"Conservation through Appreciation" is the tagline of Karen Talbot Art, but it goes a lot deeper than a line of copy on her business cards. Karen's Conservation Series of limited edition giclee prints is an excellent example of how you can partner with Karen to help conserve important species and ecosystems through purchasing art (to learn more about giclee prints, click here). Each Conservation Series limited edition giclee print is a museum quality reproduction of one of Karen's original paintings with a conservation-themed remarque hand-drawn on each piece (to learn more about hand-remarqued prints, click here. A set amount from the sale of each Conservation Series Giclee Print is then donated to a specific conservation organization responsible for helping to conserve the species.

For example, purchase a limied edition striped bass (Morone saxatilis) giclee print with a hand-remarqued menhaden, and $50 of the purchase price (the cost of the remarque) will go straight to the Coastal Conservation Association - Maine Chapter, which has done (and continues to do) important work with both conserving stripers and helping menhaden stocks to recover. Karen will be adding new limited edition giclee prints to the Conservation Series, so be sure to check back often.

To learn more about the limited edition striped bass bass prints with menhaden remarques and the Coastal Conservation Association - Maine Chapter, see the brief article below, which was written by Karen in February 2013.

As any recreational angler, conservation-minded citizen, aquatic biologist, or fisheries manager knows, the oceans and streams from which I draw so much inspiration as an artist are changing. We know many of the species living in these aquatic ecosystems are being impacted by these changes, and some species are in real trouble. While some ecosystem changes may be linked to larger, cyclical trends having nothing to do with human actions and activities, others are certainly the result of anthropogenic stressors like overfishing, pollution and carbon emissions. At Karen Talbot Art, we believe businesses are in a position to affect positive change when it comes to conservation and the environment.

The Karen Talbot Art mission--conservation through appreciation--is something I try to live every day in the choices I make. This means everything from considering how the natural history subjects I paint might educate the public about conservation to carefully choosing the vendors with whom I work and the materials which I use. In addition, through donations of artwork to fundraising efforts and educational campaigns, as well as through direct financial support, I am fortunate to collaborate regularly with a broad coalition of grassroots organizations making a tangible difference.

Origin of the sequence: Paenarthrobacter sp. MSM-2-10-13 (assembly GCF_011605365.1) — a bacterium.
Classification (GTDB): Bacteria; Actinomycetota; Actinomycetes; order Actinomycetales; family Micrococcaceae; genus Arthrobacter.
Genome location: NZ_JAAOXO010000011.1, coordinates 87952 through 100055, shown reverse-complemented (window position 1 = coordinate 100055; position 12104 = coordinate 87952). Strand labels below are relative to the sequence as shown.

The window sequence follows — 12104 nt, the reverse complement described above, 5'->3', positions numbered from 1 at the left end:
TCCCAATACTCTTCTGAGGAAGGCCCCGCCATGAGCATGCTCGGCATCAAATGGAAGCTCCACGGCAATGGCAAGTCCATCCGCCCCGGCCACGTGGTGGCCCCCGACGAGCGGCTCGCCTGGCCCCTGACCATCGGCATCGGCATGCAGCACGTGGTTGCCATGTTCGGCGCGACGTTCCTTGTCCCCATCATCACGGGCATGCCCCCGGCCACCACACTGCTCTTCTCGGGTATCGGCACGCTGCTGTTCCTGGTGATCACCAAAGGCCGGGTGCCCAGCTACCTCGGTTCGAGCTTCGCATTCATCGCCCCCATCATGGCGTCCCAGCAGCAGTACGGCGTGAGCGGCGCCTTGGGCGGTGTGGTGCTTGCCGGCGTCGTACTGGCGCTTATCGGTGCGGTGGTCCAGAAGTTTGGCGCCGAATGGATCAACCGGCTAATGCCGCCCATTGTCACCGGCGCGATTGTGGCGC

Today I am pleased to announce a new Karen Talbot Art initiative aimed at raising awareness about a small fish that plays a big role in ecosystem stability and health. Brevoortia tyrannus, commonly known as the Atlantic menhaden, has been called "the most important fish in the sea" and is a species that needs our attention. Overfishing, degraded water quality and climate change are all conspiring against this once plentiful fish, and it is estimated the population surviving to one year is now less than 10% of historic levels. The species is a critical forage fish in ecosystems ranging from Florida to Maine, where everything from gamefishes like striped bass, tarpon and tuna to other wildlife such as ospreys, whales and dolphins depend on healthy menhaden stocks.

All is not lost, however, as a lot of good work has been done in recent years to help menhaden stocks recover. Most notably, in December 2012, the Atlantic States Marine Fisheries Commission voted to reduce quotas in the commercial menhaden fishery by 20% starting in 2013. This was not a move universally embraced by all member states, as three of the 16 Atlantic states voted for a smaller reduction in the commercial fishery. Unfortunately, my own state of Maine (along with Virginia and New Jersey) voted to only cut the quota by 10%, a number widely believed to fall far short of what it will take to give the species a chance to recover.

While my state was, in my opinion, on the wrong side of this vote, I am very pleased that many of the conservation and advocacy organizations in Maine took a leadership role in fighting for the kind of fisheries management needed to protect the menhaden. One of those organizations--the Maine Chapter of the Coastal Conservation Association (CCA Maine)--has been fighting on behalf of the Menhaden for two decades. In addition to its work with the menhaden, CCA Maine has, among many other accomplishments, helped obtain gamefish status for shad and actively supported barrier removal efforts throughout the state, including on the Royal River and on the St. Croix River in the spirit of making miles of historic prime spawning and rearing habitat available to diadromous species of fish including alewives, shad, smelt, lamprey, and eels and returning many waterways to their natural state.

CCA Maine has shown a dedication to the protection and restoration of marine life in Maine waters, and I am very pleased to, with your help, lend my support to CCA Maine and their good work by donating $50 from every sale of a hand-remarqued limited edition striped bass giclee print through the end of August 2013. I will be individually remarquing these striped bass giclee prints with a hand-drawn pencil sketch of a menhaden, making each a one-of-a-kind piece of art printed to museum standards with the best reproduction process available to fine artists. As with all my limited edition giclee prints, each will also be hand-signed and numbered.

Purchase a Conservation Series Limited Edition Giclee Print Now.